|Budget Amount *help
¥6,300,000 (Direct Cost : ¥6,300,000)
Fiscal Year 1995 : ¥1,400,000 (Direct Cost : ¥1,400,000)
Fiscal Year 1994 : ¥1,200,000 (Direct Cost : ¥1,200,000)
Fiscal Year 1993 : ¥3,700,000 (Direct Cost : ¥3,700,000)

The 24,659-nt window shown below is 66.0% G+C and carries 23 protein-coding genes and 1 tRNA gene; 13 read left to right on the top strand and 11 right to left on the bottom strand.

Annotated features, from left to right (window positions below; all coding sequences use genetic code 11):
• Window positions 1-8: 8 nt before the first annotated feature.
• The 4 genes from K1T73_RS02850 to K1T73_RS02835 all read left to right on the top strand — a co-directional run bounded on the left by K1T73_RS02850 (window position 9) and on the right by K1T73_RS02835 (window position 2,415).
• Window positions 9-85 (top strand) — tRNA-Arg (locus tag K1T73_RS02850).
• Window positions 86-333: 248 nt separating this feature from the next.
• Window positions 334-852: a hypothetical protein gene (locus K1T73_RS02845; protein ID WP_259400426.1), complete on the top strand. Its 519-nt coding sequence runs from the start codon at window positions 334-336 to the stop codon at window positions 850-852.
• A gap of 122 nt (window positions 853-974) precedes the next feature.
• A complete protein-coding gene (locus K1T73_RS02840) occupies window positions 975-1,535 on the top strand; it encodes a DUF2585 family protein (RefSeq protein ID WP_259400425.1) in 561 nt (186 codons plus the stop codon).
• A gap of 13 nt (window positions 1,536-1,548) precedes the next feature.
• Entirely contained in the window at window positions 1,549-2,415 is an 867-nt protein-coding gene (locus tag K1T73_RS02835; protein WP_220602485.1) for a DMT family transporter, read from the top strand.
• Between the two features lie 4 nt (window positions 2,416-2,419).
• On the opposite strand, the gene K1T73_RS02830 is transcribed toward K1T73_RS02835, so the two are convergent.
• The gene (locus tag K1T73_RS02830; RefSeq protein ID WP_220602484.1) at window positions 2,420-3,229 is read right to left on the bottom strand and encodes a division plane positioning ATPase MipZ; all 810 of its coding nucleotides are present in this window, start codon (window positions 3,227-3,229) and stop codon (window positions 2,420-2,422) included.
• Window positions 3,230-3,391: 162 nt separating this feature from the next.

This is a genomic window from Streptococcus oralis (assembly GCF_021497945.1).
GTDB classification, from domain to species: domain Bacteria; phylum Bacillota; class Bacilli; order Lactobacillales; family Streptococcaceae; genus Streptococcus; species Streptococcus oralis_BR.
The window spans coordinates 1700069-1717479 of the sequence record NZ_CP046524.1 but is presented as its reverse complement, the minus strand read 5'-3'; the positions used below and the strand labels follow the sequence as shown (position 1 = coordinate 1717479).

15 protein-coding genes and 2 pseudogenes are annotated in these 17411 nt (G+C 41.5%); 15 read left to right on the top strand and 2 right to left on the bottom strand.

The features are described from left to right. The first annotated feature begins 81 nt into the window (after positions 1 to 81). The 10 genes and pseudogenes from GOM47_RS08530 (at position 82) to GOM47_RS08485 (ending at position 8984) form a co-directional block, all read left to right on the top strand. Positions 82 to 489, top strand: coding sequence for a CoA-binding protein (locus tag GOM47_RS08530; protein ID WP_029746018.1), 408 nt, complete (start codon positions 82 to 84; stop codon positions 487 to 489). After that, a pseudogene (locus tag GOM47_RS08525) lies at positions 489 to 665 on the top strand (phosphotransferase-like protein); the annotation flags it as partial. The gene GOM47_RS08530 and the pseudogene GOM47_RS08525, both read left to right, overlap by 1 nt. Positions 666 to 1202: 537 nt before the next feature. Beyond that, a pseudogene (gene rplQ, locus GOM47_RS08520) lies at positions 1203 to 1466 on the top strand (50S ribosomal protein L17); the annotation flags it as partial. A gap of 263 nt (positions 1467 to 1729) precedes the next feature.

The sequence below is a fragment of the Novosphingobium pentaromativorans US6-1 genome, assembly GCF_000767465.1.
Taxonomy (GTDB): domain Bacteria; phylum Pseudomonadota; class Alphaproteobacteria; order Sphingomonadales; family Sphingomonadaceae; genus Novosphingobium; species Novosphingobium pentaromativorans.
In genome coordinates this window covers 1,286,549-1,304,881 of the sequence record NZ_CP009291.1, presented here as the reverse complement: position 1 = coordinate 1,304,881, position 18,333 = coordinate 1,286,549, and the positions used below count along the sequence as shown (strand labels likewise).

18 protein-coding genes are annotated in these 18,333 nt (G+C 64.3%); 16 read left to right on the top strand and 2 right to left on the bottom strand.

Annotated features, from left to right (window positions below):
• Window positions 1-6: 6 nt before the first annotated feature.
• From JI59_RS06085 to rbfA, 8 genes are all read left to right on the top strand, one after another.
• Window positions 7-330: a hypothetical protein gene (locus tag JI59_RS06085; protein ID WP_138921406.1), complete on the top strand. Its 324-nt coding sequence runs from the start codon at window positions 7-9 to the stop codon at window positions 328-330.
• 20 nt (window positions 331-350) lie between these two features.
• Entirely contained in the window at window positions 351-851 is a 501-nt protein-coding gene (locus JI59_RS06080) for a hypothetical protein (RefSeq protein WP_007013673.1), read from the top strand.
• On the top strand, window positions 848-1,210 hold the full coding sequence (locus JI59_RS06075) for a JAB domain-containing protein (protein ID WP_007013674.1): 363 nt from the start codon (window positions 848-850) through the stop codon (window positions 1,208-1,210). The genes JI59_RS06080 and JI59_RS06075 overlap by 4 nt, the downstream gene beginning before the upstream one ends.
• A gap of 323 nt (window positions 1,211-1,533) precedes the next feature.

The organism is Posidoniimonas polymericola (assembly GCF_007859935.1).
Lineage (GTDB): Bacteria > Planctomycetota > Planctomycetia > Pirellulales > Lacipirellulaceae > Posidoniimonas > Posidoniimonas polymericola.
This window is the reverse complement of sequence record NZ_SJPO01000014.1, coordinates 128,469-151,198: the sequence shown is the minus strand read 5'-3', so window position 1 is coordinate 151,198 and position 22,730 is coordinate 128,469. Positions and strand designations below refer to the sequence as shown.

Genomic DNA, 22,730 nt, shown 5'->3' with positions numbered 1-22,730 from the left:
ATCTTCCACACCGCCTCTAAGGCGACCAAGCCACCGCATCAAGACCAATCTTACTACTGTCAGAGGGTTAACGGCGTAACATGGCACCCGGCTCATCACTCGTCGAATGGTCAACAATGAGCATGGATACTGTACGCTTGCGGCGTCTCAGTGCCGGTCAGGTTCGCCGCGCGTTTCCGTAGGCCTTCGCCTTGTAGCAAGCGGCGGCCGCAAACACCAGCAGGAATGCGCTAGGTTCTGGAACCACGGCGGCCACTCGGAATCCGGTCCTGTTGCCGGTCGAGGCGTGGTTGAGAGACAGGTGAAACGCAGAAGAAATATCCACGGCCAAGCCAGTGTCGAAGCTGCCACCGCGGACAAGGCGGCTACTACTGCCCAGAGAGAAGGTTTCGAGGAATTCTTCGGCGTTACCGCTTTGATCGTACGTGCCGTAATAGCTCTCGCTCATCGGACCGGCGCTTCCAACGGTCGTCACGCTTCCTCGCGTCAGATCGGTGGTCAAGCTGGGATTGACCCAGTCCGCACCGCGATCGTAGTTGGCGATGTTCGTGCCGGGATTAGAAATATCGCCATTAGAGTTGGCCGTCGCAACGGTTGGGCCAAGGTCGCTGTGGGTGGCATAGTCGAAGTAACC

Elevated unfiltered UVB inhibited tiller number, biomass production, plant length, photosynthetic rate and chlorophyll content in rice. UVB effects were alleviated either by elevated CO_2 atmosphere or by exposure to high irradiance-visible radiation. Among 5 Asian rice ecotypes (aus, aman, boro, bulu and tjeleh) from Bengal and Indonesia and Japanese lowland and upland rice groups, the Japanese lowland rice group and the boro ecotype were more resistant. Among Japanese lowland rice cultivars, Sasanishiki exhibited more resistance to UVB,while Norin 1 showed less resistance, although these two cultivars are closely related. It was evident that various cultivars having different sensitivities to UVB were involved in the same ecotype and the same group, and that the resistance of rice to UVB is not simply due to the difference in the geographical situation where rice cultivars are cultivated. The genetic analysis of resistance to UVB effects on growth of rice using F2 plants generated by reciprocally crossing Sasanishiki and Nirin 1 and F3 lines generated by self-fertilizing F2 plants proved that the resistance to UVB was controlled by recessive polygenes. Elevated UVB containing no UVC reduced total leaf nitrogen, soluble protein and Rubisco, while increased in the accumulation of UV-absorbing compounds. There was a cultivar difference in the resistance to UVB effects. The reduction in Rubisco content was less in Sasanishiki, while the increase in the accumulation of UV-absorbing compounds was greater in Sasanishiki. It was thus suggested that the cultivar difference in the resistance to UVB might be due to the difference between Rubisco content and UV-absorbing compounds as influenced by UVB.